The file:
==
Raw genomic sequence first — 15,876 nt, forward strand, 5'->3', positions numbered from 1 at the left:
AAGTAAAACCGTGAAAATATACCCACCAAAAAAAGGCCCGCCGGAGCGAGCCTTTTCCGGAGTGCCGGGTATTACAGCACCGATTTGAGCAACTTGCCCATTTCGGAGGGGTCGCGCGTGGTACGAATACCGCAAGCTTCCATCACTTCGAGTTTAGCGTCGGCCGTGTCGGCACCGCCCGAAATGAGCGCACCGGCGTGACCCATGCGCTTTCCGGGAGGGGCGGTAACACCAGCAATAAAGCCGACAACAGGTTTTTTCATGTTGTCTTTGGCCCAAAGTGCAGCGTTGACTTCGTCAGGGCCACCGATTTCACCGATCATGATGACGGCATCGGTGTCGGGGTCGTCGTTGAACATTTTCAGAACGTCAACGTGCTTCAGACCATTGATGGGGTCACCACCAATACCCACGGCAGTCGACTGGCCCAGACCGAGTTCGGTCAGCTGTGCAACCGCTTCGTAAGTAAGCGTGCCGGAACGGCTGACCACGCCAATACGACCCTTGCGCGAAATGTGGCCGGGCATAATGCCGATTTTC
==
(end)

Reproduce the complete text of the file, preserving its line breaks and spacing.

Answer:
Raw genomic sequence first — 15,876 nt, forward strand, 5'->3', positions numbered from 1 at the left:
AAGTAAAACCGTGAAAATATACCCACCAAAAAAAGGCCCGCCGGAGCGAGCCTTTTCCGGAGTGCCGGGTATTACAGCACCGATTTGAGCAACTTGCCCATTTCGGAGGGGTCGCGCGTGGTACGAATACCGCAAGCTTCCATCACTTCGAGTTTAGCGTCGGCCGTGTCGGCACCGCCCGAAATGAGCGCACCGGCGTGACCCATGCGCTTTCCGGGAGGGGCGGTAACACCAGCAATAAAGCCGACAACAGGTTTTTTCATGTTGTCTTTGGCCCAAAGTGCAGCGTTGACTTCGTCAGGGCCACCGATTTCACCGATCATGATGACGGCATCGGTGTCGGGGTCGTCGTTGAACATTTTCAGAACGTCAACGTGCTTCAGACCATTGATGGGGTCACCACCAATACCCACGGCAGTCGACTGGCCCAGACCGAGTTCGGTCAGCTGTGCAACCGCTTCGTAAGTAAGCGTGCCGGAACGGCTGACCACGCCAATACGACCCTTGCGCGAAATGTGGCCGGGCATAATGCCGATTTTC